We Did It! Facebook Commits to Change Policies re Gender-Based Hate Content

We can change rape culture. One piece at a time, until we reach a tipping point.

The action organized by Jaclyn Friedman and WAM, plus the Everyday Sexism Project, and Soraya Chemaly a week ago has worked. From WAM:

"Today, we are pleased to announce that Facebook has responded with a important commitment to refine its approach to hate speech. Facebook has admirably done more than most other companies to address this topic in regards to content policy. In a statement released today, Facebook addressed our concerns and committed to evaluating and updating its policies, guidelines and practices relating to hate speech, improving training for its content moderators and increasing accountability for creators of misogynist content.

Facebook has also invited Women, Action & the Media, The Everyday Sexism Project and members of our coalition to contribute to these efforts and be part of an ongoing conversation. As part of these efforts, we will work closely with Facebook on the issue of how Community Standards around hate speech are evaluated and to ensure best practices represent the interests of our coalition."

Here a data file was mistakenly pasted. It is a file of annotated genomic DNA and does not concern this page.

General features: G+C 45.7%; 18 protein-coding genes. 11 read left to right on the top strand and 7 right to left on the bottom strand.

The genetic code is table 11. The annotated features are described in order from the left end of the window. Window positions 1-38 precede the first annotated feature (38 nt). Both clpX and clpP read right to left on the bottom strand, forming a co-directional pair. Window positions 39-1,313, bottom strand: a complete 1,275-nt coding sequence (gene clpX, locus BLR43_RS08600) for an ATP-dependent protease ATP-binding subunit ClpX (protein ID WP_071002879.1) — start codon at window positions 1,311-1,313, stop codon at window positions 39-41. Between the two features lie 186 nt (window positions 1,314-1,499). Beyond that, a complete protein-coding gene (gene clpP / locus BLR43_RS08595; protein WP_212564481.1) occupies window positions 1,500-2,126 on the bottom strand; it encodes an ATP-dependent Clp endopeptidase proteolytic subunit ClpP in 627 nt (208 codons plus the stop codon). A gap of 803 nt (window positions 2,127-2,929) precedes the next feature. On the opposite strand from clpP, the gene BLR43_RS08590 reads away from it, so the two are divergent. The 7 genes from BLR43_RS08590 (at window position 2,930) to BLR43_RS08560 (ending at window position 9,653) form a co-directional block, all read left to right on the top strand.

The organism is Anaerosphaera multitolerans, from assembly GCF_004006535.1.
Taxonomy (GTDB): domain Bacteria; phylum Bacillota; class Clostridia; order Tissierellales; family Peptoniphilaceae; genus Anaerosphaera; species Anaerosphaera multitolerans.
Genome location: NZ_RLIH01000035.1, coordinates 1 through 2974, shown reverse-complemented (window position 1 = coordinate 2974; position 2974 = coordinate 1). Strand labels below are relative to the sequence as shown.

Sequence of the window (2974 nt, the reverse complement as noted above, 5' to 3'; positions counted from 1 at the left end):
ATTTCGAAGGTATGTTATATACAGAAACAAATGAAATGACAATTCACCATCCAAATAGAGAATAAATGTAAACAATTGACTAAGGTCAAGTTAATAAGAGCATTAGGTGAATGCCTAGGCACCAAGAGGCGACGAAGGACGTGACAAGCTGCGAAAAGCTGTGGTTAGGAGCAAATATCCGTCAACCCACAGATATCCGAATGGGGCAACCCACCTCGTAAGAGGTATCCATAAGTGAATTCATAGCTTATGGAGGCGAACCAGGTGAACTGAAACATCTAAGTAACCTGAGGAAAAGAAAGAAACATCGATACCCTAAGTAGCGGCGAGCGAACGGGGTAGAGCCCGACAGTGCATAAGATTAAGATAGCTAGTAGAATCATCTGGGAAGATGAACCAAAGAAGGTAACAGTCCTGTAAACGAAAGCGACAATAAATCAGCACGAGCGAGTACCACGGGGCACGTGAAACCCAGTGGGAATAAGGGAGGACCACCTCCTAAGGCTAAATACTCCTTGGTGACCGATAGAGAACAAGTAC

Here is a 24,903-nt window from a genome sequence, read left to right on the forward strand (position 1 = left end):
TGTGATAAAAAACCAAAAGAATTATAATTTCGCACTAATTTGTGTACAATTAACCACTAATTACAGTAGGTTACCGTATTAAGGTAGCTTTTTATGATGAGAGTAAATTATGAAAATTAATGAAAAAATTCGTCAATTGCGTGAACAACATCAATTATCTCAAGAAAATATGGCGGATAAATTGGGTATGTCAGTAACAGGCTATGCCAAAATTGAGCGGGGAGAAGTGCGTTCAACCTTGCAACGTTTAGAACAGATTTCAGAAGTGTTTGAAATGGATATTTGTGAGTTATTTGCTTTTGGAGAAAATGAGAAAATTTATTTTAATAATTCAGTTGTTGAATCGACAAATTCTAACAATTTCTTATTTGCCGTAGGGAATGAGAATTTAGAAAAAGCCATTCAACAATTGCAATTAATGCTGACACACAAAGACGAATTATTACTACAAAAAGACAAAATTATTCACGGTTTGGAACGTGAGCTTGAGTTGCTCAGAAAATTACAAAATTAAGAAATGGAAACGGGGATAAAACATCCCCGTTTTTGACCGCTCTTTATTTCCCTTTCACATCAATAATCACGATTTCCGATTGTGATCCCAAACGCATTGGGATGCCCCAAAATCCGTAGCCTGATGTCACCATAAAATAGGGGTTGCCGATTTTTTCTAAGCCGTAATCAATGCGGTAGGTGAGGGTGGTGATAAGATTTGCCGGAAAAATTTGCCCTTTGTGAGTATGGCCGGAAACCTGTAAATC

Read the full WAM article about the action and its effects here: WAM!

 And here’s what the New York Times had to say: Facebook Says It Failed to Stop Misogynous Pages - NYTimes.com

Many of our CounterQuo organizations signed the original Open Letter to Facebook last week. Many of us tweeted, emailed, and shared with our networks. The collaboration had an impact.

Several advertisers, including Nissan, said they would stop advertising on Facebook until it changed their policies. We know that advertisers can put pressure on sites like Facebook to do the right thing. And we as consumers can pressure advertisers to do the right thing. We have some power.

Sadly, others like American Express, Zappos and Dove, would not sever their relationship with Facebook in the face of the site’s allowing deeply anti-women content. That’s disheartening, and especially ironic in the case of Dove. That company prides itself on celebrating real women and “real beauty.” And yet, it seems not to care about how real women are actually treated and portrayed.

The success of this action reminds us that we can change rape culture. We don’t have to accept the status quo. This is an important reminder, because it can be very easy to become worn down, and to believe that nothing we do can really have an impact. Until something we do has an impact.

 And today, it feels really nice to have some good news, to see some bit of progress.